Creating a net-zero-energy, higher-education facility was at the heart of the design for the University of South Carolina’s new Darla Moore School of Business.
Designed to achieve U.S. Green Building Council’s (USGBC’s) LEED Platinum certification, the project was initiated after the U.S. Department of Energy (DOE) hand-selected the university to partner with Lawrence Berkeley National Laboratory (LBNL) as part of its net-zero-energy-focused Commercial Building Initiative (CBI).
Mechanical and electrical systems were two of the main considerations that led the project’s design. Specifically, the design team chose HVAC systems engineered with under-floor air distribution (UFAD), active chilled beams, and variable air volume (VAV) systems—all designed to reduce the amount of horsepower needed to move air for heating and cooling.
Further, a separate HVAC system was incorporated for use in the building’s 500-seat lecture and performance hall to achieve quiet air-conditioning without impacting the room’s acoustics. The firm turned to an acoustics consultant to generate desired reverberation characteristics, which entailed monitoring duct velocities.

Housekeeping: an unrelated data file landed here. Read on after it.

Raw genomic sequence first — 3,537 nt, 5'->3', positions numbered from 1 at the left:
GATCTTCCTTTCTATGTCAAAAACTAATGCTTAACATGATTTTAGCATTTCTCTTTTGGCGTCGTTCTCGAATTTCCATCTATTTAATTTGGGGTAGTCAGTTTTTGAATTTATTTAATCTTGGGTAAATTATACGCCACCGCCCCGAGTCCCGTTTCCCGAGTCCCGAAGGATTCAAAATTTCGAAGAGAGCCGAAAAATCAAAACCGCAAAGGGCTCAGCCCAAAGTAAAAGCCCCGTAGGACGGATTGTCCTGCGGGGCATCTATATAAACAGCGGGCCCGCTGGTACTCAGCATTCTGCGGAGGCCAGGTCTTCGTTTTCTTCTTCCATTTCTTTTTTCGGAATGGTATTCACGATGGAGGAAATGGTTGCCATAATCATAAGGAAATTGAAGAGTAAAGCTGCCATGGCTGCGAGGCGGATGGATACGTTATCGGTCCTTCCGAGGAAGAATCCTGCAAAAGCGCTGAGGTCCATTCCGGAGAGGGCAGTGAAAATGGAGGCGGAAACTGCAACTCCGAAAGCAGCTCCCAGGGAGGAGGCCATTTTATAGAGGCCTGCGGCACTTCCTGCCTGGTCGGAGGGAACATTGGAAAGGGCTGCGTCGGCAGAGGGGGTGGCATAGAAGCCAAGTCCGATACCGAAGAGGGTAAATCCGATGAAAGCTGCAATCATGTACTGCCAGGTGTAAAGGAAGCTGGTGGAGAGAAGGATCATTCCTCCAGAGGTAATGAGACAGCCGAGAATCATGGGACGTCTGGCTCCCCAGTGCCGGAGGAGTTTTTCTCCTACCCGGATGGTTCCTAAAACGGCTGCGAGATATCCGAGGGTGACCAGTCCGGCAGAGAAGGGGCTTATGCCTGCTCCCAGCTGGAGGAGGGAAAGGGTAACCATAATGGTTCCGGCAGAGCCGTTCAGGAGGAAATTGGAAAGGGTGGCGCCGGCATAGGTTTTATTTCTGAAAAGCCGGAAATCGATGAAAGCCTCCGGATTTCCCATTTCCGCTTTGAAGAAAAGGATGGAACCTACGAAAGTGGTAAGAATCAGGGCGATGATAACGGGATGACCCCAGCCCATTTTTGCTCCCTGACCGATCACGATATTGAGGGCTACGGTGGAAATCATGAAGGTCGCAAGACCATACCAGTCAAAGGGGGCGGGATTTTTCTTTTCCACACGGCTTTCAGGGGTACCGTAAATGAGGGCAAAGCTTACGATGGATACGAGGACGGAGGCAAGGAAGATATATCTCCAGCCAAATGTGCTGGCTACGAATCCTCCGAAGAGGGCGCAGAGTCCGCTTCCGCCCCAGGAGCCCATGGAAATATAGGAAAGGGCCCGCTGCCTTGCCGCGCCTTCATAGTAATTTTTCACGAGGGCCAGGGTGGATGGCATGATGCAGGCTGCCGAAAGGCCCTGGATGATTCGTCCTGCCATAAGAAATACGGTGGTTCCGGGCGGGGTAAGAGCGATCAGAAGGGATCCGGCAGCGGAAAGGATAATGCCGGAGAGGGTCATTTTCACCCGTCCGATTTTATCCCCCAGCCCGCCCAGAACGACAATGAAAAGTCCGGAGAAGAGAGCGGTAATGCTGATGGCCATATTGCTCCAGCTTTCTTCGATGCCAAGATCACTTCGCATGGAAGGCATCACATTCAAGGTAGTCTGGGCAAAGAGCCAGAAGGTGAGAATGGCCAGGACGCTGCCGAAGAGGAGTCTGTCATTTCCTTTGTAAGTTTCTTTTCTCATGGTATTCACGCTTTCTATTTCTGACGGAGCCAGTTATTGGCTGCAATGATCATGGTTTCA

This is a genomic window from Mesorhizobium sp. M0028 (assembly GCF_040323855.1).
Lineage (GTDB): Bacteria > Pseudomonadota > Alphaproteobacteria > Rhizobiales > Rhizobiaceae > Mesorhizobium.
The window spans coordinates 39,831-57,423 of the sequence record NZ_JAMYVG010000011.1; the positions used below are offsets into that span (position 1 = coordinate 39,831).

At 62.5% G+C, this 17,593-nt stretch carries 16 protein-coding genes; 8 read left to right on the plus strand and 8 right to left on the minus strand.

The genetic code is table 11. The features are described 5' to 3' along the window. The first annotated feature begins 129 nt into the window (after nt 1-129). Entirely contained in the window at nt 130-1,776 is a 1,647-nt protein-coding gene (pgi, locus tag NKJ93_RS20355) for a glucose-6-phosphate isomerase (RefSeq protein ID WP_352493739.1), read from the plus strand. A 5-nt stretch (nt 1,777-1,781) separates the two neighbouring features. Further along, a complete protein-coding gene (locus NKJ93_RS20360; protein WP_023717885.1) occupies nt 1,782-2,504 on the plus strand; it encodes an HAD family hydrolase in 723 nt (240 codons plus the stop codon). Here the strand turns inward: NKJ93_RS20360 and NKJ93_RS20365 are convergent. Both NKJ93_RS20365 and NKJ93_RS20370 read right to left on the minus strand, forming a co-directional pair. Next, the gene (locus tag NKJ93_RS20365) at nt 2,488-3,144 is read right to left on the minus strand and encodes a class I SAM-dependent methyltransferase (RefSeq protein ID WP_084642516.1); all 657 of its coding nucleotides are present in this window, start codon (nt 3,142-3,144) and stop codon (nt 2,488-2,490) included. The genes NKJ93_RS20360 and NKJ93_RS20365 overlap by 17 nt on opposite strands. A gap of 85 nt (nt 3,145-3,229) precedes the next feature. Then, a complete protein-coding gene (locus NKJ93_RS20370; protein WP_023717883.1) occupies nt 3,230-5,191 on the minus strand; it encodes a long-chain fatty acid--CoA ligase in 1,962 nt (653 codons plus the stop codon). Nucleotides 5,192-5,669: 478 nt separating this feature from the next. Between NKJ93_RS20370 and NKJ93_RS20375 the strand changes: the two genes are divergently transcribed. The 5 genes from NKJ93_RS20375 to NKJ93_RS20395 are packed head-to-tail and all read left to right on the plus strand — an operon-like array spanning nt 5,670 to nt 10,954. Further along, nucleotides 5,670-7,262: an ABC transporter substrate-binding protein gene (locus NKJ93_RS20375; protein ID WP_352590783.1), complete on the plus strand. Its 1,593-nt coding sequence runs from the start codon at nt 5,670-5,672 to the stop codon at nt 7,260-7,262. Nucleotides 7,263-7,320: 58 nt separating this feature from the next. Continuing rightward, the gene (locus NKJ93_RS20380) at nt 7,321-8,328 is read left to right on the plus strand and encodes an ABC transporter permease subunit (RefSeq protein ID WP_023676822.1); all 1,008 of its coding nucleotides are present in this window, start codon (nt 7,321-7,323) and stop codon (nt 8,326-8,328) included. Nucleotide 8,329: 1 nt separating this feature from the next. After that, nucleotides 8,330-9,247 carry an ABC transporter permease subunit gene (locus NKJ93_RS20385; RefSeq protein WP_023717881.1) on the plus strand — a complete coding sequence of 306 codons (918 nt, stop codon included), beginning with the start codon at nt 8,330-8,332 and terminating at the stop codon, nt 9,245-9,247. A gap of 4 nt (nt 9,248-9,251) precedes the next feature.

The building also features the following sustainable design elements:
- the use of green turf for heat reduction;
- reusable waste management systems;
- a state-of-the-art hybrid HVAC system; and
- natural daylighting.
Rainwater harvesting for irrigation and building toilet use also contribute to the facility’s overall water-use reduction of more than 50 percent.
“Our team implemented smart design solutions that make the new Darla Moore School of Business a highly sustainable, functional, and visually dynamic facility for the university’s students and faculty,” said Keith Branham, PE, LEED AP, the senior vice-president and director of engineering for Stevens & Wilkinson, S.C., who served as lead for the project.
“We are thrilled because we know each of the methods and technologies developed during the design of this building will guide efforts for all new facilities located or associated with the University of South Carolina moving forward,” he explained.
To measure the facility’s energy use, a monitoring system tracks interior and exterior lighting, heating and cooling, fan motors, elevators, kitchen equipment, and building-plug loads.